Press seams toward the brown. Trim any dog ears.


You should end up with 6 brown/background HST units (for one block).

Next we’ll make the Flying Geese units.

This method for making Flying Geese has no waste, and requires no cutting or sewing triangles, and no special ruler.

For our geese, we’ll be using the following pieces that we’ve already cut:
    The 7 1/4" gray check background square
    The four 3 7/8" blue squares that have the diagonal line drawn on them

Here’s how to do it:
Lay the large square right side up on your work surface. With right sides together, lay two of the smaller blue squares on top of it with the marked diagonal lines running as shown. They’ll overlap in the center just a bit — this is OK. Pin in place, and then stitch on each side of the marked line, clear across all the pieces.


Cut apart on the drawn line, and press the small triangles out. You will have two units that look like this.


On each of these, lay one of the remaining blue squares, right sides together, with the diagonal line running as shown. Again, stitch on both sides of the diagonal line, then cut them apart on the drawn line.


Press the triangles out, and like magic, you have four perfect Flying Geese units, with no waste, no special ruler required, and no cutting or sewing triangles.


Now that you have all your units made, we’ll start assembling the block by putting together the center portion. You’ll need two of your HST units, plus the two yellow squares. Lay these out together as shown. Make sure you have the HSTs turned correctly.

Center Layout

Join these in pairs, pressing the seams toward the yellow squares.
Then join the pairs together to complete the center. Press the seam to one side, or open, if you prefer.

Center Done

Now you’ll need those Flying Geese. Add one to each side of the center unit, making sure you have them turned as shown. Press seams toward the center.

Middle row

To the two remaining Flying Geese units, sew HST units to each end, again making sure to have them turned correctly. Press seams away from center.

end rows

Add one of these units to the top of the center section, and one to the bottom, to complete the block. Press the seams to one side, or open, if you prefer. The block should measure 12 1/2" square.

Finished Block

Now you only need to make 19 more just like this!

Cutting instructions for the remaining 19 blocks:

From the gray check background fabric, cut:
    19     7 1/4" squares
    57     3 7/8" squares
On the back side of each of the small squares, draw a diagonal line with a marking pencil.

From brown, cut:
    57     3 7/8" squares

From yellow, cut:
    38     3 1/2" squares

From blue, cut:
    76     3 7/8" squares
On the back side of each of these squares, draw a diagonal line with a marking pencil.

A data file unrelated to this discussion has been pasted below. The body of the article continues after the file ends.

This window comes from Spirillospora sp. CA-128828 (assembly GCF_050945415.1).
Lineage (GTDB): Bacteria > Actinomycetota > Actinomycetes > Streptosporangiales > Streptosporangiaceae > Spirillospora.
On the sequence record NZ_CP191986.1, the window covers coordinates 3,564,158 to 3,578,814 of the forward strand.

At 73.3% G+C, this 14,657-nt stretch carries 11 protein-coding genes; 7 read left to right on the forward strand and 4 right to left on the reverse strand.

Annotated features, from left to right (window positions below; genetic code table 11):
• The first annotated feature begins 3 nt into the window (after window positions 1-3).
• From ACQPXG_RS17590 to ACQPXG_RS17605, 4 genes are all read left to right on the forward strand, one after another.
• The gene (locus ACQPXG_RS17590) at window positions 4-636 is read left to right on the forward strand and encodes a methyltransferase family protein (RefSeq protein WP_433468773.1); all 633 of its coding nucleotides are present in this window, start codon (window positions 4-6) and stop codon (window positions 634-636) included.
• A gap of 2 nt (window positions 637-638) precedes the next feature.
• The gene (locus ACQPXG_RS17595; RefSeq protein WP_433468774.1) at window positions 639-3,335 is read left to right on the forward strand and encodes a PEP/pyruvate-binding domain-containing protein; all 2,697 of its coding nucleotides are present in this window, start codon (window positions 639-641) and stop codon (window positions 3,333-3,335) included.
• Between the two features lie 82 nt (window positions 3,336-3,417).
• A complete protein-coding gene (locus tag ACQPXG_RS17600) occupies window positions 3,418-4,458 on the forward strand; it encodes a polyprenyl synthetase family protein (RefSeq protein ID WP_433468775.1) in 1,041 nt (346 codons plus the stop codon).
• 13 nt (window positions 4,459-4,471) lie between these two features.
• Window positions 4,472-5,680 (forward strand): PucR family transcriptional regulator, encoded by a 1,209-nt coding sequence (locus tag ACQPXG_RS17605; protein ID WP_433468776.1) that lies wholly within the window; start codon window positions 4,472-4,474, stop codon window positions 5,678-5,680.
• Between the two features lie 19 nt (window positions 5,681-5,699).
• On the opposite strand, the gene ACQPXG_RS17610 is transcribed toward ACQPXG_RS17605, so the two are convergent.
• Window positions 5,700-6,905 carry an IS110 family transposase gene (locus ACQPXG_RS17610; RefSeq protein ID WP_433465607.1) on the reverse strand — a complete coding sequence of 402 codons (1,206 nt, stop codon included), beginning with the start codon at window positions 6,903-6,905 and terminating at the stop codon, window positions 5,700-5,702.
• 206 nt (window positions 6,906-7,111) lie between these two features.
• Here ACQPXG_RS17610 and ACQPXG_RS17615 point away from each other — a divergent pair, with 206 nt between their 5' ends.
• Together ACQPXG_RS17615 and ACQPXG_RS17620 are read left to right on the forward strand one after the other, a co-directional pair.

Use these pieces to make 19 more blocks, for a total of 20 pieced blocks to use in your quilt.

Now you’re ready to assemble the quilt top.

Sew five of the pieced blocks into a row as shown below, turning every other block. Make 2 rows like this. Press seams to either side or open, whichever you prefer.
We'll call this Row 1:


Then sew five of the pieced blocks into a row as shown here. Make 2 rows like this. Press seams to either side or open, whichever you prefer.
We'll call this Row 2:


What I’ve explained above is how I arranged my blocks. However, feel free to play with the arrangement of the blocks. If you want all your rows to be the same, or all your blocks turned a certain way, that is completely up to you. Have fun with it.

Once you have your four rows made, it’s time to put them all together with the applique strips.

First is The Three Rs applique strip at the top.

Then a Row 1 strip of pieced blocks.

Next is the Ridin' applique strip.

Then a Row 2 strip of pieced blocks.

Then the Ropin' applique strip.

Another Row 1 strip of pieced blocks.

The Ranchin' applique strip.

Another Row 2 strip of pieced blocks.

And the blank strip on the bottom.

Sew the rows together to complete the quilt top. Press seams toward the applique strips.

Finished Top

You’re now ready to layer and quilt your quilt. In my quilt, I used Warm ‘n’ Natural batting, a solid brown backing, and the same brown fabric I used in the blocks to do the binding.

I quilted a cowboy boots, hats, ropes, and horseshoes design in the block portion, then outline quilted the appliqued letters, and did a small meander to fill in the background.
And with that . . .  you’re finished!

Be sure and download the printable version. There's an extra layout suggestion included in there that you might like, especially if you don't care for applique.

And if you'd like to see some outtakes from our sad attempt at a photo shoot, be sure and visit my blog. Everyone needs a belly laugh now and then!

Thanks for visiting Riley Blake Designs Cutting Corners College, and I hope you've enjoyed this tutorial!

Category: Quilts


  1. Yay! Thank you for this super cute quilt tutorial! I'm excited about the fabric collection colors and prints! A definite must make for this ranch wife!
    by Ranch Wife
    May 28th, 2012 at 3:50 p.m.
  2. Great pattern! Thank you!!!!
    by Rose E. Glasses
    May 29th, 2012 at 10:36 p.m.
  3. Love it and think my brother may too -- he's a Florida cracker cowboy -- the view from our French doors is of mama cows and calves in the pasture. My father, grandfather, and greatgrandfather were cattlemen. Thanks for the pattern!
    by MarciaW
    May 30th, 2012 at 2:01 p.m.